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About this programme by Peter Day
It was the House of Lords that was the true begetter of the practice of auditing some 150 years ago.
Railways in Britain had started at the beginning of the 19th century: the horse-drawn Surrey Iron Railway seems to have been the first, plying between Wandsworth and Croydon.
In 1821, the Stockton and Darlington railway, steam-powered, was given an operational act of parliament, and then the new railways sprouted thick and fast.
A huge network of speculative venture boomed, rewarding some early railway kings with great fortunes while others were bankrupted. There is argument to this day about how profitable (if at all) the early railways were.
Many were run by opportunists who were more aware than most of the vast returns available to people in the highly speculative business of financing the new modes of transport.
In the 18th century, canal builders had got their money back within three years, an extraordinary rate of return, seldom rivalled again in history until the coming of the Internet.
The railway revolution in early Victorian England led to the great railway investment mania of 1845-47, an investment catastrophe very similar to the Internet dot-com 1.0 bubble of the late 1990s. People swarmed to pump money into Victorian railway projects, and lost all their money or most of it.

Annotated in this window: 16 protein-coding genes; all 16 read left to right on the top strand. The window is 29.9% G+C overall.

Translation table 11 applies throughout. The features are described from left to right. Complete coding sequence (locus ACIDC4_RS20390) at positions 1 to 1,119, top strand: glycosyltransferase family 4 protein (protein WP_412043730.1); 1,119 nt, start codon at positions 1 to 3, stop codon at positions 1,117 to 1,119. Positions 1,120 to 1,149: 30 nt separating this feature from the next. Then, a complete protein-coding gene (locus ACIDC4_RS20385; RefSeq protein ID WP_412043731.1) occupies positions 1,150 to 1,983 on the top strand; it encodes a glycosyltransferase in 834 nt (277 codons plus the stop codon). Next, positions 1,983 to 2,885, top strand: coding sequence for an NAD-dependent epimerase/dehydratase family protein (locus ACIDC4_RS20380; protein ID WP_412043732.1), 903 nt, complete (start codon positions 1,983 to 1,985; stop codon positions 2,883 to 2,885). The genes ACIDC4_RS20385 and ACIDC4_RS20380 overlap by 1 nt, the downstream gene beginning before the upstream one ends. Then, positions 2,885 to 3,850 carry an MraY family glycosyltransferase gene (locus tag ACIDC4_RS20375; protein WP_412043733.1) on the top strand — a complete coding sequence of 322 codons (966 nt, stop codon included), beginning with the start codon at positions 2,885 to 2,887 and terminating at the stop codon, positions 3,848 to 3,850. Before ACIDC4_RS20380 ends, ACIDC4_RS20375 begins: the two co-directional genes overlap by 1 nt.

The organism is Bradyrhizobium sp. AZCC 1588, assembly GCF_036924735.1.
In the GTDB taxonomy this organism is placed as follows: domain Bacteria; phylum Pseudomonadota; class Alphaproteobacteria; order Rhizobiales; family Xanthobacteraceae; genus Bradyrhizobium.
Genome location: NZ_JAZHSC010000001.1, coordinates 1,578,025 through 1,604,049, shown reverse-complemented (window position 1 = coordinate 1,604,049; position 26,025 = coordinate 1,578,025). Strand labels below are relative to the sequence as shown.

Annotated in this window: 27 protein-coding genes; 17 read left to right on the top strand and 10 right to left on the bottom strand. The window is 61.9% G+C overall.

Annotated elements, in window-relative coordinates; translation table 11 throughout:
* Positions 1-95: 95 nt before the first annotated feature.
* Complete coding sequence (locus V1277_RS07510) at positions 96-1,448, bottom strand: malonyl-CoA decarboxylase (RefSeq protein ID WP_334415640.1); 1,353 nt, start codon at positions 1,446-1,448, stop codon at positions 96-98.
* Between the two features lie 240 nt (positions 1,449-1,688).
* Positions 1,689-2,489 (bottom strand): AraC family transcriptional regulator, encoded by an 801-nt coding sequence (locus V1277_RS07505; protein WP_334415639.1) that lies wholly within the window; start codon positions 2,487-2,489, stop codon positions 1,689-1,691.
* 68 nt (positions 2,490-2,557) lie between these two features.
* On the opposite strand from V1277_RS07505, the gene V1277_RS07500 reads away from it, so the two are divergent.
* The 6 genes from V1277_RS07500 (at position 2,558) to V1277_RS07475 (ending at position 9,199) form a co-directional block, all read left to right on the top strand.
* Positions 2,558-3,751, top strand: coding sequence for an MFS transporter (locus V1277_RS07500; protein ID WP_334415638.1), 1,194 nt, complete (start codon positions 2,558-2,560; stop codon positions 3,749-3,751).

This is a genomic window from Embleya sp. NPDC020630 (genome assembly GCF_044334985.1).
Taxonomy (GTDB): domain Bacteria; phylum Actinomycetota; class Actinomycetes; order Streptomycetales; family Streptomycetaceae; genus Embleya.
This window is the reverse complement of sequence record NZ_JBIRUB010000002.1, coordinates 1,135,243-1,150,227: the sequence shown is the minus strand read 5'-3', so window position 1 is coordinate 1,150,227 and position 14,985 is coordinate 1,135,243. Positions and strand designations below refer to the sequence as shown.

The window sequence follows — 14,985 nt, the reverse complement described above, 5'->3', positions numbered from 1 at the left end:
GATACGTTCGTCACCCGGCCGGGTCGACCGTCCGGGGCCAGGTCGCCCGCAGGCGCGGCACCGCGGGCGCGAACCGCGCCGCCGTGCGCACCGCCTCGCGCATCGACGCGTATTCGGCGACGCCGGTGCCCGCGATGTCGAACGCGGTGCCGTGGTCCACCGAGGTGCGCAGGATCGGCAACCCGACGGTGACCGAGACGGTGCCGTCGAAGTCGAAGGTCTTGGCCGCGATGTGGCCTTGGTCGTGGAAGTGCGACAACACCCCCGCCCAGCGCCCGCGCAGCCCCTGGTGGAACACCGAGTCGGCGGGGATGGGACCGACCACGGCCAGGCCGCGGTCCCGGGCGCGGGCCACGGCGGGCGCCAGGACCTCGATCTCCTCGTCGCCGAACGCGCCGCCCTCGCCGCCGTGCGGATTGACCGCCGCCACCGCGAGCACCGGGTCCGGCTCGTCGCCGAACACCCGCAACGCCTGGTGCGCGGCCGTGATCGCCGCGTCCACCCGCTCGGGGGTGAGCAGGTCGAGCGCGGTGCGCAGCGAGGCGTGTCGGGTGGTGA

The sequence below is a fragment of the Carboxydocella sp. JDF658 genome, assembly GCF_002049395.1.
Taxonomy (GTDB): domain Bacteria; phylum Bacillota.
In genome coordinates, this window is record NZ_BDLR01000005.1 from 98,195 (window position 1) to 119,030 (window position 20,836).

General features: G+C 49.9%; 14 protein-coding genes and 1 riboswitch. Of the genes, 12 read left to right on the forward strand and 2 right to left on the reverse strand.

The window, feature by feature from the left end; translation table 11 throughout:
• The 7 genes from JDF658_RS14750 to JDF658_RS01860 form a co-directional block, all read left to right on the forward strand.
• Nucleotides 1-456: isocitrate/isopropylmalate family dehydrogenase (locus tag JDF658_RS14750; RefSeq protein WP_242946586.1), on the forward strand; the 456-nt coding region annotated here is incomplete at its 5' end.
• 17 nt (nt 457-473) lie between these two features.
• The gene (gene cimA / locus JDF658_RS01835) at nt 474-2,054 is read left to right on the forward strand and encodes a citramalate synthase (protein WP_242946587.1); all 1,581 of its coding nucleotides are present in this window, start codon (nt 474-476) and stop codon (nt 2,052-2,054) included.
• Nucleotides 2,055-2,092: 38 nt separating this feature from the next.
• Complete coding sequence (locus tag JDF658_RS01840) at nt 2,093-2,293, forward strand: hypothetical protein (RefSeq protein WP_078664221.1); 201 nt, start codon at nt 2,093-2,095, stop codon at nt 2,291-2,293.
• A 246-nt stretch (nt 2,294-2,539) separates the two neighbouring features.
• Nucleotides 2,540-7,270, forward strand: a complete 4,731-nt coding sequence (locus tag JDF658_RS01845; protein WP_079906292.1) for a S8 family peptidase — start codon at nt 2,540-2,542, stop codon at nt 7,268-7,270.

That venerable magazine The Economist, founded in 1843, changed its name for a time in 1845 to include the title "The Railway Monitor".
In response to the debacle (one of several railway panics), the House of Lords set up a formal select committee inquiry into the auditing of the railway industry in 1849, bemused by the state of the accounts of companies at the heart of the development of the 19th century industrial economy.
The resulting Select Committee report is said to have created the profession of auditing, as opposed to someone writing down numbers in a report. Auditing meant someone else assessing the numbers, on behalf of interested parties such as shareholders.